For the love of entertainment
Let’s do this.
Previously, we discussed the many differences between Tess Gerritsen’s gritty Rizzoli & Isles books and the decidedly-not-gritty TV show (read all about it here). But it’s hard to get at the scope of a series without taking a look at it in depth. I told you that the characters took journeys on the page that they just couldn’t on the screen (most of television seems to thrive on keeping characters in a holding pattern). So let’s take a look at those journeys in order, shall we?
A quick word: a bookseller friend of mine notes that she can’t read these books because she finds them too gruesome. So if you can’t stomach things like Criminal Minds, this may not be the series for you.
At the time of this writing there are ten Rizzoli and Isles novels and two short stories. I’ll discuss the first three adventures here. Take a deep breath. We’re going in.
It’s very odd that this book is the first in the Rizzoli & Isles series because the Isles portion of the equation is notably absent. Like, she doesn’t appear at all. And Jane Rizzoli is a minor character. Go figure. Instead, Thomas Moore (Rizzoli’s original partner) is the central detective. He’s investigating a chilling series of murders in which the victims are systematically tortured and killed with highly precise surgical methods. Rizzoli and Moore quickly establish a connection between their case and a series of earlier murders that ended when Dr. Catherine Cordell somehow managed to escape and kill her tormenter. Moore ends up racing against time to protect Cordell from the copycat killer and uncover his sinister origins.
Like I said, it’s an odd intro to a series centered around Rizzoli and Isles, but it’s a solid mystery thriller. Anyone who enjoyed Thomas Harris’ The Red Dragon or The Silence of the Lambs would feel pretty at home here. After Michael Connelly’s The Poet, this was one of my go-to book recommendations for people looking for a gritty mystery novel when I worked at Borders. People were seldom disappointed, and usually came back for the next installment in the series.
My minor quibbles include that Moore fits a little too closely in the cliche of hardened male detectives so common in mystery thrillers. He’s basically a Harry Bosch clone. Rizzoli, a dedicated female cop trying to make it in an incredibly male-dominated field whose hardened exterior masks emotional neediness, was a much more interesting character. Small wonder she got the series. There’s also a tired love triangle between the three leads, which is a mystery thriller cliche I would love to see done away with. Strong female characters are undermined when they just can’t help but fall for the hardened male detective character.
Detective Rizzoli is back, and there’s a new Medical Examiner on the scene. You guessed it! Maura Isles makes her grand entrance in the second installment of the series, and the not-so-dynamic duo is born. I say it like that because in the novels they never exactly form a partnership the way most duos do. They have a relationship born of respect and dedication to their jobs, but the Rizzoli and Isles who sit on the couch with a glass of wine discussing their sex lives on the TV show? Never gonna happen here.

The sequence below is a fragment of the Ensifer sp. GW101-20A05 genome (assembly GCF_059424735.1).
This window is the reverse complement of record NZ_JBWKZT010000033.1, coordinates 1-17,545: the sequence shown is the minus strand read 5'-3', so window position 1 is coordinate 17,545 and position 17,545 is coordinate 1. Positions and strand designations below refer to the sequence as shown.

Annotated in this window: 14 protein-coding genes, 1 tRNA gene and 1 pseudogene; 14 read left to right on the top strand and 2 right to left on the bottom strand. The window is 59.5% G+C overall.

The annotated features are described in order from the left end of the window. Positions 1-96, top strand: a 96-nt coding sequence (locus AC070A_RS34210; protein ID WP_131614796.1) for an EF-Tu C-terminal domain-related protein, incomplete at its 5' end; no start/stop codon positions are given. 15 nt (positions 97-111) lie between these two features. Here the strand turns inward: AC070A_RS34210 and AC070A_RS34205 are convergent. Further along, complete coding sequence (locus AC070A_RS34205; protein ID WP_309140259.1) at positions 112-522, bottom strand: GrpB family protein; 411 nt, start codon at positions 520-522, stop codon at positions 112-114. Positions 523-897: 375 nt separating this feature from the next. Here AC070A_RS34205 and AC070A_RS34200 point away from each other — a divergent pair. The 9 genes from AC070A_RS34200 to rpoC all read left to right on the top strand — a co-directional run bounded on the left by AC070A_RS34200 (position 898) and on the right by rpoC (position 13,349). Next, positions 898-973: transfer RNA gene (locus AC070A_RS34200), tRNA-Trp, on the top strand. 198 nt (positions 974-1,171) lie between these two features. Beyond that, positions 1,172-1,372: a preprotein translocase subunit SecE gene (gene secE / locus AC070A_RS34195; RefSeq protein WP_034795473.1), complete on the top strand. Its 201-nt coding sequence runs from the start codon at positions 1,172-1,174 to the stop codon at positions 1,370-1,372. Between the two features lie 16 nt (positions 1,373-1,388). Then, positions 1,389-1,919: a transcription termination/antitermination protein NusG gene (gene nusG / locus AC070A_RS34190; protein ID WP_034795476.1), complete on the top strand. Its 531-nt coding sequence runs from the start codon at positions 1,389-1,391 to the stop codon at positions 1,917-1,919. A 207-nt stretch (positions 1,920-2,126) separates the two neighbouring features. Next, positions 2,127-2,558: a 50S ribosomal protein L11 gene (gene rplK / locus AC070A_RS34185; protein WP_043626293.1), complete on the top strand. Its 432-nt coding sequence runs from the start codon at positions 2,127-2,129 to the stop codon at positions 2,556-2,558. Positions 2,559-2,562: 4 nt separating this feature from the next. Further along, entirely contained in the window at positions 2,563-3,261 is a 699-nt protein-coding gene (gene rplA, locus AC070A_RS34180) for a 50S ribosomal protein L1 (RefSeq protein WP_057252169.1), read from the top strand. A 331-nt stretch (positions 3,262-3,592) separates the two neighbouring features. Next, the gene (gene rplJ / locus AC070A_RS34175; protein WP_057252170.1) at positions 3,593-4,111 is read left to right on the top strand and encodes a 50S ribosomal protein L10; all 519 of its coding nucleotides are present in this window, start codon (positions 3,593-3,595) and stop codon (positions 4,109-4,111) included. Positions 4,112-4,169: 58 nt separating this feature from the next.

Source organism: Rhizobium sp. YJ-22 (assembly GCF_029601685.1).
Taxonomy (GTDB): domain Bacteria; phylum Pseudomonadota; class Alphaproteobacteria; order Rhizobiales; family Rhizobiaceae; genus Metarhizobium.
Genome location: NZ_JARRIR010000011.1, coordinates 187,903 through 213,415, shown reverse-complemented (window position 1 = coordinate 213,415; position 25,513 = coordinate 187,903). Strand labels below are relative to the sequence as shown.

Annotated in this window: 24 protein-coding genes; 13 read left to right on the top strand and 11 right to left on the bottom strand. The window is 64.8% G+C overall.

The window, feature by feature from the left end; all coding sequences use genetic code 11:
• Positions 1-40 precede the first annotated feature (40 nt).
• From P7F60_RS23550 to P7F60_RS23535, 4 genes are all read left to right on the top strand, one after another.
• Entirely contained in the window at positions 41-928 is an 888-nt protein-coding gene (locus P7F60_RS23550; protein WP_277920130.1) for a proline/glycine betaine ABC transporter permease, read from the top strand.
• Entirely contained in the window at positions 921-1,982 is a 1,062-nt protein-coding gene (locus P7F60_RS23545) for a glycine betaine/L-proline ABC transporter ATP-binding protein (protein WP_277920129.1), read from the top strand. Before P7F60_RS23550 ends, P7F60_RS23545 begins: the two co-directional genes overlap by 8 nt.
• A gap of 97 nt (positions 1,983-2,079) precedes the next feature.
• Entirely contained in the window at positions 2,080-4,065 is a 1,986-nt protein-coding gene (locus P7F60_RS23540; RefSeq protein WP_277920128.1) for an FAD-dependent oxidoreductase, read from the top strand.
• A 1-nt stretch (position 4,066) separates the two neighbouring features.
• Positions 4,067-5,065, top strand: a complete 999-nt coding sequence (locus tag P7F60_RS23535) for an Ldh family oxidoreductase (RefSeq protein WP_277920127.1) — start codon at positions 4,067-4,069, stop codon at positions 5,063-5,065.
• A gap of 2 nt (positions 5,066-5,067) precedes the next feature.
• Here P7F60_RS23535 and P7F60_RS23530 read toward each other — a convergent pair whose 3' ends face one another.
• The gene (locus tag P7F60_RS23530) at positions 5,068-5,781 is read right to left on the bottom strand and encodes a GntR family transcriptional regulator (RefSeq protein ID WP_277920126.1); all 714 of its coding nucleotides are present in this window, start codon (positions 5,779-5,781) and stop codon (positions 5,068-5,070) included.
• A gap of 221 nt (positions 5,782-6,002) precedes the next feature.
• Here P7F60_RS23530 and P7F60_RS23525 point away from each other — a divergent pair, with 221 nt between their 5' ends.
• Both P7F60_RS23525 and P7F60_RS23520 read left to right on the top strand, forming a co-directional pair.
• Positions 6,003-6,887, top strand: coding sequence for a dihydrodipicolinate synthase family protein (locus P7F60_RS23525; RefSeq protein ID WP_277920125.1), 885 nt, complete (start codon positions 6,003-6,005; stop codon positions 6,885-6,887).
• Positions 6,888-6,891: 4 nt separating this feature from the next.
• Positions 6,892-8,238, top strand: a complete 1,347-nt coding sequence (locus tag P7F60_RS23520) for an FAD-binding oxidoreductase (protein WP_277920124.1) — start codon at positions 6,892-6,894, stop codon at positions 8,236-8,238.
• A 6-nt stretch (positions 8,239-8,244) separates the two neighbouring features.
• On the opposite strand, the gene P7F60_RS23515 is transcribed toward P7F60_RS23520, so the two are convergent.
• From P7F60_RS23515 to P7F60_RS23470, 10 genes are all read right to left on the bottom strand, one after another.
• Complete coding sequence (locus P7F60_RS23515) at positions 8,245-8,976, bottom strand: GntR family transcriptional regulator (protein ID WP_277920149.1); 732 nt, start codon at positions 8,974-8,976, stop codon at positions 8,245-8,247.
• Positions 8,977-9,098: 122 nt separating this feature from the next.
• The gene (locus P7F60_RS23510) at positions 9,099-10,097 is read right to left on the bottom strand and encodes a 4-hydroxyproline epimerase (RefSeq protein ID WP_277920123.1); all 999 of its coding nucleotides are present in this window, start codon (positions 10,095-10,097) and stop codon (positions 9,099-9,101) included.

Anyway, Rizzoli is shocked to her core when a series of murders mimicking the Surgeon begin cropping up. Forced to face her fears regarding the case that almost ended her life and left her physically scarred, Rizzoli teams up with FBI agent Gabriel Dean to get to the bottom of this case before the Surgeon’s deadly acolyte comes after her to finish the job.
It’s another solid mystery thriller, but it’s a relief that Gerritsen trod new ground in the next book. Using an acolyte to force Rizzoli to deal with the damage the Surgeon did was a nice touch, but it feels like narrative wheel-spinning at times. It doesn’t help that she essentially assumes the role of Catherine Cordell here: the smart, defiant woman who got away from a surgical killer, desperately trying to prevent someone from finishing the job.
And yes, Rizzoli once again falls for the male lead, but in this case Dean is more of her equal in a relationship. Gerritsen plays off the question of whether or not Rizzoli can trust the dashing agent by tying it to her severe relationship phobia and general trust issues.
As an aside, this book served as the basis for the first episode of the Rizzoli & Isles TV show, because unlike The Surgeon it actually has Maura Isles in it.
Dr. Isles takes center stage for the first time in a doozy of an installment. This sets up the dynamic the books will utilize from here on out: alternating viewpoints. One book is Jane-centric, the next focuses on Maura, and so on.
It’s winter, and an incredibly brutal murder committed in a secluded convent is doing nothing to stave off the chill in the air. A woman about to take her vows has been killed and a nun has been left critically injured. During the autopsy Maura discovers something shocking: the murdered woman had recently given birth. Nothing is as it seems, and as Rizzoli and Isles pursue the truth about what happened at Our Lady of Divine Light they begin to uncover dangerous truths.
It’s a bang-up case: twisted and gruesome and with an overwhelming sense of unease for the reader.
Plus, Maura meets Daniel Brophy, a handsome priest who occasionally works with the homicide squad to provide comfort to the survivors of violent crimes. Thus begins a dance of attraction all the more compelling the more they try to reject it.
OK, that’s it for now! Be sure to visit part II, in which Maura meets her doppleganger, Jane is held hostage (and knocked up), and Maura gets caught in the web of a mysterious and ancient club obsessed with tracking down evil.